Why the heck are we doing this? How many times do you run tests without knowing exactly why you’re doing it? I’m guilty of this myself.
This question will prevent you from running a lot of unnecessary tests and wasting time.
All of these steps are important, but this might be the most important one. And it’s having a hypothesis, or an educated guess, about what you think the results will be. We follow this formula:
For example, if we do this, then that will happen, because of these assumptions.
And it’s very important to write this down.
The next thing to consider when running tests is opportunity size. If this test works, what’s the total impact we could expect to see over a year? Again, I think this is very important and often overlooked.
If you’re running an A/B test that (even if it’s wildly successful) is only going to contribute $50 for the rest of the year, then it might not be worthwhile for you to take the time to do it.
Whereas, if you’re running a test that has a lower likelihood of winning, but if it wins it’s going to have a huge impact on the business, then it might be worth doing.
But more often than not, we run tests without considering opportunity size.
Next is determining the time involved. How long will it take to run this test?
Is it going to take 1 day, a month, or is going to be a really slow one because you need to get engineering and designers involved, and you need to get sign-off?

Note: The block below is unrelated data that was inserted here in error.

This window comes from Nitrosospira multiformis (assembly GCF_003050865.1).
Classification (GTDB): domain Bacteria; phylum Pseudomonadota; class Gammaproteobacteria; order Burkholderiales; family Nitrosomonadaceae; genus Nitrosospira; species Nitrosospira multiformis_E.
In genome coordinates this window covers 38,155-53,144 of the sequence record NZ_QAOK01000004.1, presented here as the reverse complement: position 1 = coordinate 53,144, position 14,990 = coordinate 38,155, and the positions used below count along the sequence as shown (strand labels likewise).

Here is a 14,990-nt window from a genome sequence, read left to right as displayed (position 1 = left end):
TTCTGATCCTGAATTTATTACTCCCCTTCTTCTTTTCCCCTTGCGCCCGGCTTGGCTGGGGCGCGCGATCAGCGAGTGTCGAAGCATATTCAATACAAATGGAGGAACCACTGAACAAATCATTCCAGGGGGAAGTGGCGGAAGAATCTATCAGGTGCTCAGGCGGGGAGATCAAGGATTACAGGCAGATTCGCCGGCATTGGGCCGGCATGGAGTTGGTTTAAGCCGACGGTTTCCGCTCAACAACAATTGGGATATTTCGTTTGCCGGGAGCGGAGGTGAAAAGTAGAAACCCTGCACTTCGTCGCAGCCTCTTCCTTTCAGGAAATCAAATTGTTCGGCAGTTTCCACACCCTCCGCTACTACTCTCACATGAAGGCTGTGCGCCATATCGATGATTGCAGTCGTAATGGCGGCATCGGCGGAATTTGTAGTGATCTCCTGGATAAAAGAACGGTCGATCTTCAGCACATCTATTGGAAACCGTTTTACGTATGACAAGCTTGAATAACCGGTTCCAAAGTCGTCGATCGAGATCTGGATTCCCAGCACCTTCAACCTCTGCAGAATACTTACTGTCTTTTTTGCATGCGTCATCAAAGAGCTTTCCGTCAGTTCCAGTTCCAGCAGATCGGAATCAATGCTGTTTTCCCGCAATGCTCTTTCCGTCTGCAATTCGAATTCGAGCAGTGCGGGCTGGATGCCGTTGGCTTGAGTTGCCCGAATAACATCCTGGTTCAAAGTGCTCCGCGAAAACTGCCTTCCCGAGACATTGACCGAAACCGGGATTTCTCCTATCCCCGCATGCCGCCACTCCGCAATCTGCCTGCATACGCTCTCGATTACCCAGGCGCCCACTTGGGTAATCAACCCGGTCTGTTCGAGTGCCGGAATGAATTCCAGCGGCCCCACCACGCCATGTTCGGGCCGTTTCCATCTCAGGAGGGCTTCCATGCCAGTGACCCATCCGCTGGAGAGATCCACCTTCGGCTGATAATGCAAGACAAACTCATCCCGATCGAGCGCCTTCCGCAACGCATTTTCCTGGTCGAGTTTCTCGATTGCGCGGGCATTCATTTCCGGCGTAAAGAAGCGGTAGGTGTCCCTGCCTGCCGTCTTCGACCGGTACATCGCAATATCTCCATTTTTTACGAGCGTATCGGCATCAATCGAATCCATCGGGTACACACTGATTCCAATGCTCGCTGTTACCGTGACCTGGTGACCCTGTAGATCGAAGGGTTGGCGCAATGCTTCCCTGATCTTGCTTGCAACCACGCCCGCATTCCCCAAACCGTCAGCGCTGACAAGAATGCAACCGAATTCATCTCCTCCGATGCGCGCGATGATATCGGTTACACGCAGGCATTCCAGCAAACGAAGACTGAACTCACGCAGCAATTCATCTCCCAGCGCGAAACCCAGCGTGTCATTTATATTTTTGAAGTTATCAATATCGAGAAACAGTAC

Knowing all of this going into the test will help you.
Then write out the 3 scenarios that you think are most likely to happen.
Most of the time one of those things will happen, so you won’t be surprised.
Other times something will happen that you didn’t account for. But rather than being dumbfounded, you can approach it from a different angle and say, “Oh, I didn’t have that as a likely scenario, because I was assuming that the clickthrough rate would be between 2-4%, and the CTR was actually 20%, which I had no way of knowing.”
And that will inform you for next time.
So instead of being in shock that your test worked (or not), you can track it back to the specific assumption that you were making, which helps you make your future A/B tests better.
After you run this A/B test, it’s important to consider what you should do next.
If it’s a big success, how can you expand it? What are similar campaigns you can run that will get you similar results?
If it was a big failure (and that’s okay, a lot of tests are) then what can you learn to run better tests in the future?
And lastly, what worked and what didn’t? It’s important to take the time to consider all the work that you’ve done.
So what did you learn? What are you gonna do different on the next test?
Again, these steps aren’t meant to be followed rigidly. We use them on the marketing team at UserTesting a lot, but hopefully you can think through a framework for your own team (or for yourself) that will help you make the right decisions.
So let’s go back to the problem as we’re wrapping up here. We’re only right 1 out of 10 times, which means we’re only seeing 1 winner per year on average. If you can be right 2 or 3 times out of 10, what kind of impact would that have on your business?
I think there’s a big opportunity for us marketers to come up with our B versions by listening to our customers and prospects rather than listening to long list. And through that we can start to have more big winners each year, and really drive our businesses forward.